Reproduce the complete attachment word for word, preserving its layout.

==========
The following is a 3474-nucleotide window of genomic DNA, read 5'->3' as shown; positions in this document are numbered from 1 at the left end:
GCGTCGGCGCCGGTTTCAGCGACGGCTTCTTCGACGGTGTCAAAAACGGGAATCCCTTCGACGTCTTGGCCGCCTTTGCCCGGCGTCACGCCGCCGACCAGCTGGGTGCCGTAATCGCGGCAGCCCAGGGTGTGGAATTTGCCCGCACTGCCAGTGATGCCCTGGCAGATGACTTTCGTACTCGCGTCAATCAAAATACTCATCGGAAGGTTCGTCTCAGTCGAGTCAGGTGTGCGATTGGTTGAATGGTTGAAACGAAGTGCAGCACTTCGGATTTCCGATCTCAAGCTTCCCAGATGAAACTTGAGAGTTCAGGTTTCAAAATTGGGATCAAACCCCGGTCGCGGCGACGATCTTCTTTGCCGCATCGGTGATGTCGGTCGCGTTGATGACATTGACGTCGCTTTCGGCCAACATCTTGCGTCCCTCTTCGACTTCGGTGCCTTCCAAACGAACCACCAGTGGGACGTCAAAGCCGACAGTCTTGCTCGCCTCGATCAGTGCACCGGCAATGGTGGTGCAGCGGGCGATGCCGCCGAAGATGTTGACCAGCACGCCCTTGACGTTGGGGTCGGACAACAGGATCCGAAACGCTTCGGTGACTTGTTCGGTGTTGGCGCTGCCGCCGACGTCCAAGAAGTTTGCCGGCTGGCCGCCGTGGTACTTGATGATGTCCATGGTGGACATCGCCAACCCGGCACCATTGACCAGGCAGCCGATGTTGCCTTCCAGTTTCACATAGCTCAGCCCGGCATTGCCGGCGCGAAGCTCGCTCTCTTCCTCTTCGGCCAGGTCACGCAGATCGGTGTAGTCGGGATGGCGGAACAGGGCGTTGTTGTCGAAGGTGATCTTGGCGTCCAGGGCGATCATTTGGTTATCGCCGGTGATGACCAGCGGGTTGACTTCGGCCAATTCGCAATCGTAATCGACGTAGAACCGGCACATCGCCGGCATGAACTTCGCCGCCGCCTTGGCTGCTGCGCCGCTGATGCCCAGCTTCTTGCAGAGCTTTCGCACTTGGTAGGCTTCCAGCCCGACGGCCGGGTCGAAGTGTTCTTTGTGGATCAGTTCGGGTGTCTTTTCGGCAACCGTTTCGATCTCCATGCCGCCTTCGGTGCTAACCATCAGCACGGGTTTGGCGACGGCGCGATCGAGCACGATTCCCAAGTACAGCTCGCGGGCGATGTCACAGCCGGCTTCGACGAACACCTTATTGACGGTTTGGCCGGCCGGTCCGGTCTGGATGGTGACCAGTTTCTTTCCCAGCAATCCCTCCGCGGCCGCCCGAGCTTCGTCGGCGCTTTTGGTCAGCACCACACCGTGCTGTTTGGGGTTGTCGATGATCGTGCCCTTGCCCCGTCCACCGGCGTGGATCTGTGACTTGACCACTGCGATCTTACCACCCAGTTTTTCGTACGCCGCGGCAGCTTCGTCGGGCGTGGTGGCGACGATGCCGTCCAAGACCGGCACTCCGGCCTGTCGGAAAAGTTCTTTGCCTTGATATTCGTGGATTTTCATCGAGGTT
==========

The following is a 3474-nucleotide window of genomic DNA, read 5'->3' as shown; positions in this document are numbered from 1 at the left end:
GCGTCGGCGCCGGTTTCAGCGACGGCTTCTTCGACGGTGTCAAAAACGGGAATCCCTTCGACGTCTTGGCCGCCTTTGCCCGGCGTCACGCCGCCGACCAGCTGGGTGCCGTAATCGCGGCAGCCCAGGGTGTGGAATTTGCCCGCACTGCCAGTGATGCCCTGGCAGATGACTTTCGTACTCGCGTCAATCAAAATACTCATCGGAAGGTTCGTCTCAGTCGAGTCAGGTGTGCGATTGGTTGAATGGTTGAAACGAAGTGCAGCACTTCGGATTTCCGATCTCAAGCTTCCCAGATGAAACTTGAGAGTTCAGGTTTCAAAATTGGGATCAAACCCCGGTCGCGGCGACGATCTTCTTTGCCGCATCGGTGATGTCGGTCGCGTTGATGACATTGACGTCGCTTTCGGCCAACATCTTGCGTCCCTCTTCGACTTCGGTGCCTTCCAAACGAACCACCAGTGGGACGTCAAAGCCGACAGTCTTGCTCGCCTCGATCAGTGCACCGGCAATGGTGGTGCAGCGGGCGATGCCGCCGAAGATGTTGACCAGCACGCCCTTGACGTTGGGGTCGGACAACAGGATCCGAAACGCTTCGGTGACTTGTTCGGTGTTGGCGCTGCCGCCGACGTCCAAGAAGTTTGCCGGCTGGCCGCCGTGGTACTTGATGATGTCCATGGTGGACATCGCCAACCCGGCACCATTGACCAGGCAGCCGATGTTGCCTTCCAGTTTCACATAGCTCAGCCCGGCATTGCCGGCGCGAAGCTCGCTCTCTTCCTCTTCGGCCAGGTCACGCAGATCGGTGTAGTCGGGATGGCGGAACAGGGCGTTGTTGTCGAAGGTGATCTTGGCGTCCAGGGCGATCATTTGGTTATCGCCGGTGATGACCAGCGGGTTGACTTCGGCCAATTCGCAATCGTAATCGACGTAGAACCGGCACATCGCCGGCATGAACTTCGCCGCCGCCTTGGCTGCTGCGCCGCTGATGCCCAGCTTCTTGCAGAGCTTTCGCACTTGGTAGGCTTCCAGCCCGACGGCCGGGTCGAAGTGTTCTTTGTGGATCAGTTCGGGTGTCTTTTCGGCAACCGTTTCGATCTCCATGCCGCCTTCGGTGCTAACCATCAGCACGGGTTTGGCGACGGCGCGATCGAGCACGATTCCCAAGTACAGCTCGCGGGCGATGTCACAGCCGGCTTCGACGAACACCTTATTGACGGTTTGGCCGGCCGGTCCGGTCTGGATGGTGACCAGTTTCTTTCCCAGCAATCCCTCCGCGGCCGCCCGAGCTTCGTCGGCGCTTTTGGTCAGCACCACACCGTGCTGTTTGGGGTTGTCGATGATCGTGCCCTTGCCCCGTCCACCGGCGTGGATCTGTGACTTGACCACTGCGATCTTACCACCCAGTTTTTCGTACGCCGCGGCAGCTTCGTCGGGCGTGGTGGCGACGATGCCGTCCAAGACCGGCACTCCGGCCTGTCGGAAAAGTTCTTTGCCTTGATATTCGTGGATTTTCATCGAGGTT